This multi-institutional, randomized, phase II study showed that four gemcitabine-based regimens (gemcitabine/cisplatin, fixed dose rate gemcitabine, gemcitabine/docetaxel, and gemcitabine/irinotecan) result in similar response and survival times in patients with advanced pancreatic cancer. Objective tumor response rates associated with the four regimens were within the narrow range of 12% to 14%. Median OS times were also similar and ranged from 6.4 to 7.1 months. Toxicities, although not prohibitive, were apparent in all four arms and were consistent with the anticipated effects of the four regimens. Consequently, we concluded that none of these regimens merited further assessment in a phase III study.
After the completion of this study, three of the four regimens we evaluated were directly compared with standard gemcitabine in randomized phase III trials performed by other groups. The combination of gemcitabine and cisplatin was evaluated in a German multicenter randomized trial comprising 195 patients, of whom 20% had locally advanced disease and 80% had metastatic disease.14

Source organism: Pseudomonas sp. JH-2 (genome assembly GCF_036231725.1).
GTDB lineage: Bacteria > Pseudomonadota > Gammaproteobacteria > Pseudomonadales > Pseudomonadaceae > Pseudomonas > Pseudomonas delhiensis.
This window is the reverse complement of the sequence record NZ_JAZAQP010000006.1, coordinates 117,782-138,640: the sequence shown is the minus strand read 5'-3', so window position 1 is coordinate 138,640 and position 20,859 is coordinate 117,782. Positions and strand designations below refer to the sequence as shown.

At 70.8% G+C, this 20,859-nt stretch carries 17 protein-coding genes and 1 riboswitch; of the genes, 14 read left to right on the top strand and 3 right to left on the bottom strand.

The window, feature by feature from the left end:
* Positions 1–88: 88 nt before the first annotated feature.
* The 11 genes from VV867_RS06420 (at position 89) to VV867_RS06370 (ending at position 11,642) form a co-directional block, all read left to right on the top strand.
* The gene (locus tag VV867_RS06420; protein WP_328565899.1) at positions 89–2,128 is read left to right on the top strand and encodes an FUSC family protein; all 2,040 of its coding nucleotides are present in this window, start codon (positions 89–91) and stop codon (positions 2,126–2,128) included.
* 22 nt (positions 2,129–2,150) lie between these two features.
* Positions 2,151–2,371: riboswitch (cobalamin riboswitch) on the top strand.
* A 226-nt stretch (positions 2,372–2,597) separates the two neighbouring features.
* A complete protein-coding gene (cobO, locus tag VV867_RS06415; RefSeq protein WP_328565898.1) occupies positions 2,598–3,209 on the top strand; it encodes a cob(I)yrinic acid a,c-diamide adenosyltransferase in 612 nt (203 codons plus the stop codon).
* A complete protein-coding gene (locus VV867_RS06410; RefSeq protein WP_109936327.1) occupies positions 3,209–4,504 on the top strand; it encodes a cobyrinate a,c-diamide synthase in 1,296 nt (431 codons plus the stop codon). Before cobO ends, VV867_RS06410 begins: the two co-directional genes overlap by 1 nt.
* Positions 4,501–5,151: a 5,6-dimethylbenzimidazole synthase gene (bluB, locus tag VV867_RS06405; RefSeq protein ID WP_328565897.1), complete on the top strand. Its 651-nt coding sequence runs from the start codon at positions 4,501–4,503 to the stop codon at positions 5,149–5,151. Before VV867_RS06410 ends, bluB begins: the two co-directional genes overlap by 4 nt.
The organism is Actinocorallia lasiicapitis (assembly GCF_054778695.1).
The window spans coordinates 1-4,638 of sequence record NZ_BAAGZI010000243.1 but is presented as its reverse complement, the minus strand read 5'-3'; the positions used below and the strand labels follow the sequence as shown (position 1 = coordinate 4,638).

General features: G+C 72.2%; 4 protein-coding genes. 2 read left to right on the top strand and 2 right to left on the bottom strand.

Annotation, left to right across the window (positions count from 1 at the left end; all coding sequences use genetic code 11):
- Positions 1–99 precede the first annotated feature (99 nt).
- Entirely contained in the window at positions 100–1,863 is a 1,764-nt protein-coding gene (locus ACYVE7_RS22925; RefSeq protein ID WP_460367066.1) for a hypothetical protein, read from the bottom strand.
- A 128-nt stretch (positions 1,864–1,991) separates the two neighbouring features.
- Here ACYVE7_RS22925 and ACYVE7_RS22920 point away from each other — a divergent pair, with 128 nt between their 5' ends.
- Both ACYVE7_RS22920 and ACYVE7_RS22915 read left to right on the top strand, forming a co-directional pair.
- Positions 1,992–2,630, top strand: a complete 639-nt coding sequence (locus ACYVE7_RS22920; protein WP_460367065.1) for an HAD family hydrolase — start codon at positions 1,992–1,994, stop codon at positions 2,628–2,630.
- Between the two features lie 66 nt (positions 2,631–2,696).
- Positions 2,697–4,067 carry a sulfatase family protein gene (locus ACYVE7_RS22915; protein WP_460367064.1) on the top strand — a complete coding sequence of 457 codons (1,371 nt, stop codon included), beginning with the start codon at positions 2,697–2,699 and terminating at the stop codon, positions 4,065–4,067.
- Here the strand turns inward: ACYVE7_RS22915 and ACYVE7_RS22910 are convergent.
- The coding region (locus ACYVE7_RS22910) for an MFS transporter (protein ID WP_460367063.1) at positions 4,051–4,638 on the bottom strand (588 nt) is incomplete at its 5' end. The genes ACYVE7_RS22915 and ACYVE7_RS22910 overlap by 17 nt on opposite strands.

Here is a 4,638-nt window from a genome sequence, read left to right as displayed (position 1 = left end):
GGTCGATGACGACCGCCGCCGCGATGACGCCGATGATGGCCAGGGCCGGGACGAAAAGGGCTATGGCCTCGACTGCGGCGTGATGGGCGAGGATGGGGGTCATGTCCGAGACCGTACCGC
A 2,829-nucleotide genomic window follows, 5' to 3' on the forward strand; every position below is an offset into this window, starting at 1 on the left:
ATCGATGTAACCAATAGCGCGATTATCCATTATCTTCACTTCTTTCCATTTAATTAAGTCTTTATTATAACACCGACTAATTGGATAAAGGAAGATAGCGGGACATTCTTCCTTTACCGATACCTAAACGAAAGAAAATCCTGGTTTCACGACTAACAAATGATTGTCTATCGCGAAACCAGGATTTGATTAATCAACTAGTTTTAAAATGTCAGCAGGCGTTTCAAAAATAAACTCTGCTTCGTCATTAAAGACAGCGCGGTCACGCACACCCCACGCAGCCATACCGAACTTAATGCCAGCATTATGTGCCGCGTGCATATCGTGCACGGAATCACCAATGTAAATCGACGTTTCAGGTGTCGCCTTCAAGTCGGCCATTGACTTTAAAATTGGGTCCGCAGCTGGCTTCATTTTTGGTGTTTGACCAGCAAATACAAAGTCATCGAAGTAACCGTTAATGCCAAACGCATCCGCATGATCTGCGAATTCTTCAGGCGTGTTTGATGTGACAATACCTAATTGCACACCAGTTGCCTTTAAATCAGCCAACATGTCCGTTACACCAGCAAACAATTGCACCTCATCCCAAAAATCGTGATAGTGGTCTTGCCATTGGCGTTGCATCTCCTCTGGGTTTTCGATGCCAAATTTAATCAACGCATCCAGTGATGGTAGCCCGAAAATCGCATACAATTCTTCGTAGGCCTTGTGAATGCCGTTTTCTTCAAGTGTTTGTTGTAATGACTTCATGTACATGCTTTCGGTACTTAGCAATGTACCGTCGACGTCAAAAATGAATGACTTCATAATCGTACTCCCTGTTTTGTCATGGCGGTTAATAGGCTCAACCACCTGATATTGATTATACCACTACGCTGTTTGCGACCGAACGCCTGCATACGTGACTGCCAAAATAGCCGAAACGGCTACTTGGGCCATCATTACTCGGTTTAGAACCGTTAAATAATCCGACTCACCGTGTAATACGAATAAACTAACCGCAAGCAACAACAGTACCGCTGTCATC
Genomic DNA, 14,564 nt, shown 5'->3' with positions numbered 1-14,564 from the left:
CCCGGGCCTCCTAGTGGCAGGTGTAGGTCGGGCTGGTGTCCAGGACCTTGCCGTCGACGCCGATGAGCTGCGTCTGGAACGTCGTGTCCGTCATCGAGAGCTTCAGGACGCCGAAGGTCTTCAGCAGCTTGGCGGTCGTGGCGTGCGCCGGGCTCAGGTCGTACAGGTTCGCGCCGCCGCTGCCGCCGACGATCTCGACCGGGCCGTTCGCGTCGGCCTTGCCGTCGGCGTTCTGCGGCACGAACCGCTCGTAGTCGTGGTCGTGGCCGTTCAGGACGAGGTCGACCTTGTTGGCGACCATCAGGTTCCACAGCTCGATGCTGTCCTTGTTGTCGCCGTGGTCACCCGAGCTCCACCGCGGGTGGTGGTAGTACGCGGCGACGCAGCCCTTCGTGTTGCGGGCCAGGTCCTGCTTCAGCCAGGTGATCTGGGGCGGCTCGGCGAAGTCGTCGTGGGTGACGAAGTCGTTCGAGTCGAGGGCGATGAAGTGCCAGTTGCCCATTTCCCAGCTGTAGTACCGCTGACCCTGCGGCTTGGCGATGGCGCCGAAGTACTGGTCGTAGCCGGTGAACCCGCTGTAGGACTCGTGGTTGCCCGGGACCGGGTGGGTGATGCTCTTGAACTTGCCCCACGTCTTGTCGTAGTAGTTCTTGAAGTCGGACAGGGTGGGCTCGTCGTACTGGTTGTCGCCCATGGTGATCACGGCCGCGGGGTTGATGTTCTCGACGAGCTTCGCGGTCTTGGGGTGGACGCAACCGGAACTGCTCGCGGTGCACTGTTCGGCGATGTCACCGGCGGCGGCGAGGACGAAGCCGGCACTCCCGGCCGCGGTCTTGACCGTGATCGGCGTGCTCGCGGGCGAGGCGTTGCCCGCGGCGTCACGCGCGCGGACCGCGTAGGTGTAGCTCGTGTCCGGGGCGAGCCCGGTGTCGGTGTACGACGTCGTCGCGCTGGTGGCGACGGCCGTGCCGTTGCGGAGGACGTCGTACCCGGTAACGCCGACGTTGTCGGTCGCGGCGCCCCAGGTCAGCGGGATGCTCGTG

The treatment regimen used in that study (cisplatin 50 mg/m2
on days 1 and 15 and gemcitabine 1,000 mg/m2
on days 1, 8, and 15 of a 28-day cycle) was identical to that used in our study. As in our study, nausea and vomiting, presumably secondary to the incorporation of cisplatin, were common. Tumor response rates were similar in the cisplatin/gemcitabine and gemcitabine alone arms (10.2% v
8.2%, respectively). Although both the reported progression-free and median survival times associated with the combination arm were longer than those associated with standard gemcitabine, the median survival difference did not reach statistical significance.